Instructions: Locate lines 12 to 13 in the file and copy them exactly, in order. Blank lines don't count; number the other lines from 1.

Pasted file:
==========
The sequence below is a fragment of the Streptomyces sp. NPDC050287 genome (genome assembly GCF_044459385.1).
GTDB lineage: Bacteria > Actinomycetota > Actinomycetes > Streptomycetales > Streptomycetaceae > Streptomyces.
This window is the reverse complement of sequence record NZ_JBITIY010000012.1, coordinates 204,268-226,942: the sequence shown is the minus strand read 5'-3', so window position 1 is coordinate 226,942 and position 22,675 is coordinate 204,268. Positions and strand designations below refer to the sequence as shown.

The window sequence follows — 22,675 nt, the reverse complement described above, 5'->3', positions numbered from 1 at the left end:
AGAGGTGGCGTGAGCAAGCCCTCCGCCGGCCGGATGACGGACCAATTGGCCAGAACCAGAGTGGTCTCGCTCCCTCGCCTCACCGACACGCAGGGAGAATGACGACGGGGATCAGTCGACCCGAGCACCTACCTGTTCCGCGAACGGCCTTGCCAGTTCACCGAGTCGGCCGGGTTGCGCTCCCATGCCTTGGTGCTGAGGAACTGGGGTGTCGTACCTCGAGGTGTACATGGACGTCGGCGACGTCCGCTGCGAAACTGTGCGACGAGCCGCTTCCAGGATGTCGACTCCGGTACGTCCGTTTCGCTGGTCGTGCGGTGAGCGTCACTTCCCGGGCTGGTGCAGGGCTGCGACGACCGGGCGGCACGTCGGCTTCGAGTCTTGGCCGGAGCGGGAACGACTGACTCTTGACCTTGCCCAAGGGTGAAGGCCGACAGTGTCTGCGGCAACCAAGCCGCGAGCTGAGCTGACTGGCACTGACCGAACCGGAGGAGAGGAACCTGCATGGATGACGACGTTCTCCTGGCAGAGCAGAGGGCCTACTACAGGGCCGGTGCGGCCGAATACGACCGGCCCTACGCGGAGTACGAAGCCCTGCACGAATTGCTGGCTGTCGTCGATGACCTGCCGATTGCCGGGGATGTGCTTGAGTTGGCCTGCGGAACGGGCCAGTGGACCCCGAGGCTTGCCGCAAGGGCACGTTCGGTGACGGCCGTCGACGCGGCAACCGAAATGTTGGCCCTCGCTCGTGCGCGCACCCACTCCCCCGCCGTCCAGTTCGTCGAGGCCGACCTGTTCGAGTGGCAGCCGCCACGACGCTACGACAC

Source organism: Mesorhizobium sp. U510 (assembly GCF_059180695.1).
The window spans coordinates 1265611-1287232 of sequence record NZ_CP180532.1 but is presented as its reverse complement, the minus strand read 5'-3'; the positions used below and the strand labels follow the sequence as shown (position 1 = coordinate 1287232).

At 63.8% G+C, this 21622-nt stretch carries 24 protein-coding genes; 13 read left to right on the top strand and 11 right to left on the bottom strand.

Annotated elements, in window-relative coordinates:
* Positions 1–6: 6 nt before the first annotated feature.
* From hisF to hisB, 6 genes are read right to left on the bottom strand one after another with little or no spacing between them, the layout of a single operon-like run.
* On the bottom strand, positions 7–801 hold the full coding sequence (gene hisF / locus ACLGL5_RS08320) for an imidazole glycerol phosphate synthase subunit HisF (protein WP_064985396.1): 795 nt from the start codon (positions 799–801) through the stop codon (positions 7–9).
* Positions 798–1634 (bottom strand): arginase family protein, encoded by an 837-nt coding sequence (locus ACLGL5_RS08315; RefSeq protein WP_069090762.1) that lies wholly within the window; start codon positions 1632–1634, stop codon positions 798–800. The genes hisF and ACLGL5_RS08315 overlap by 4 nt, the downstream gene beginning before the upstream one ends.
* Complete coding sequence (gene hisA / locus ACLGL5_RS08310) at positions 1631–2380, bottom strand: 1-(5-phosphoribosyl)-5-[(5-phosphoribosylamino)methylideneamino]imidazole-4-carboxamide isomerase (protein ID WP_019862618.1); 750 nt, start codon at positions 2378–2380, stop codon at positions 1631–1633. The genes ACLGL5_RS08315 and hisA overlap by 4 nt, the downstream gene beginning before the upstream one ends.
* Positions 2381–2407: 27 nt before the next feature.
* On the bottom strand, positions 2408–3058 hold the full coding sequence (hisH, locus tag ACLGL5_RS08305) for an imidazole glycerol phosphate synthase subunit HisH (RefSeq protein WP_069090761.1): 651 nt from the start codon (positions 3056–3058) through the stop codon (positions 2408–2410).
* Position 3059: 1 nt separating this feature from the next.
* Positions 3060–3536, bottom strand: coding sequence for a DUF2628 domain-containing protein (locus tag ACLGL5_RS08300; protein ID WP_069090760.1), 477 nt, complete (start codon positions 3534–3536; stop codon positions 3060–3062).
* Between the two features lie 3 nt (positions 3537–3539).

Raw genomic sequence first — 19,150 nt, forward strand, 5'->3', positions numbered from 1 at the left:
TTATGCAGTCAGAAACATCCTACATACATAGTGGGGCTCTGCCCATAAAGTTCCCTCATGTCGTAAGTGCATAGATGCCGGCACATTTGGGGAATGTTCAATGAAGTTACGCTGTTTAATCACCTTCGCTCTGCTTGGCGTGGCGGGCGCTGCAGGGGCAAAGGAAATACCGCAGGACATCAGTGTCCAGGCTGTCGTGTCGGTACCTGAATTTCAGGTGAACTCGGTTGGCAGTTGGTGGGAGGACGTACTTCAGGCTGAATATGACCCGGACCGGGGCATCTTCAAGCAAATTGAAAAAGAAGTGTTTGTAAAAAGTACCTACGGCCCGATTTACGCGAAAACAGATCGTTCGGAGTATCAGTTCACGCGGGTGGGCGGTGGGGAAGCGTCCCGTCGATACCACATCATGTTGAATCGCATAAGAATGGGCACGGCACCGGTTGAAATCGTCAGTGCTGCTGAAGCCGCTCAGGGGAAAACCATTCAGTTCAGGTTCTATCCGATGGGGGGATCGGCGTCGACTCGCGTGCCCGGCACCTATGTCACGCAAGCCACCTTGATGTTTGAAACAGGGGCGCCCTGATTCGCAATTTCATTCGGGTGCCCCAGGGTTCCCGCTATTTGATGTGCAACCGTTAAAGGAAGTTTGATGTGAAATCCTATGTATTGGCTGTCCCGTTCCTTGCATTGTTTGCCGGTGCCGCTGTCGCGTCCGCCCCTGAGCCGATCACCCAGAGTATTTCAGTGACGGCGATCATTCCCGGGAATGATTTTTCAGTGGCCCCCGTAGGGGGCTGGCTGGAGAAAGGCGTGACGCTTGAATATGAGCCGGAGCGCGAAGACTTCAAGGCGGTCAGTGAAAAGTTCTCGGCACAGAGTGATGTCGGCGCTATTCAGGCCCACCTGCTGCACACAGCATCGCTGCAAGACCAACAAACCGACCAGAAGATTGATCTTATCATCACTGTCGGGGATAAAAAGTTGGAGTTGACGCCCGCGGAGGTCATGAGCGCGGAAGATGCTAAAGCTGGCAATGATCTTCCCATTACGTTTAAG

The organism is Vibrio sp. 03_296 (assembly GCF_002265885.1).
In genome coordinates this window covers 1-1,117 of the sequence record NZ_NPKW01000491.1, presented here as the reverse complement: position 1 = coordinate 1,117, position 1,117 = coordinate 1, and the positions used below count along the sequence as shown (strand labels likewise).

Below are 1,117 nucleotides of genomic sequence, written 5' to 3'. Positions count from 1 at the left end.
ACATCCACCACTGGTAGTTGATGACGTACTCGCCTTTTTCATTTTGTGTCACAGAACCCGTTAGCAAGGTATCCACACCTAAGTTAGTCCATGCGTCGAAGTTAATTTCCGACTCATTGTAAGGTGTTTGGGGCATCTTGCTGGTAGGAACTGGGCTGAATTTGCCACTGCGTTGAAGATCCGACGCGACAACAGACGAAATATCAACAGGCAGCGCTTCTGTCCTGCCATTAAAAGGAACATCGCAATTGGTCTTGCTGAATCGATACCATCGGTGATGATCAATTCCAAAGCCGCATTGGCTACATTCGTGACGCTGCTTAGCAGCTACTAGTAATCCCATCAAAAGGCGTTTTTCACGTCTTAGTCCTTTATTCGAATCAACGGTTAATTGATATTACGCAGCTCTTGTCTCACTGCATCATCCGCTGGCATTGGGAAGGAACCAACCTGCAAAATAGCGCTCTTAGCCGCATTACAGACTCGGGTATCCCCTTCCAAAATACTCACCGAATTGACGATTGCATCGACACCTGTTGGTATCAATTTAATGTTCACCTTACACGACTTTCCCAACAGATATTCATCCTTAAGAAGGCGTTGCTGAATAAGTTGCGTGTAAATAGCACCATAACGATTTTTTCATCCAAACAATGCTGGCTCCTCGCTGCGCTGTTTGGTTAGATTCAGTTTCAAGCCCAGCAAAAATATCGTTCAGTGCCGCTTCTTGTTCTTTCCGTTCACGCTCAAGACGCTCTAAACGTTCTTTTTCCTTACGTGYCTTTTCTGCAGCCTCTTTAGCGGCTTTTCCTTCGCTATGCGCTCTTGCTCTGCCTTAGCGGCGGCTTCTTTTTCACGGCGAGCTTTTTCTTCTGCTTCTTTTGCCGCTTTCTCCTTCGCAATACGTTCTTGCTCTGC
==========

* On the bottom strand, positions 7–801 hold the full coding sequence (gene hisF / locus ACLGL5_RS08320) for an imidazole glycerol phosphate synthase subunit HisF (protein WP_064985396.1): 795 nt from the start codon (positions 799–801) through the stop codon (positions 7–9).
* Positions 798–1634 (bottom strand): arginase family protein, encoded by an 837-nt coding sequence (locus ACLGL5_RS08315; RefSeq protein WP_069090762.1) that lies wholly within the window; start codon positions 1632–1634, stop codon positions 798–800. The genes hisF and ACLGL5_RS08315 overlap by 4 nt, the downstream gene beginning before the upstream one ends.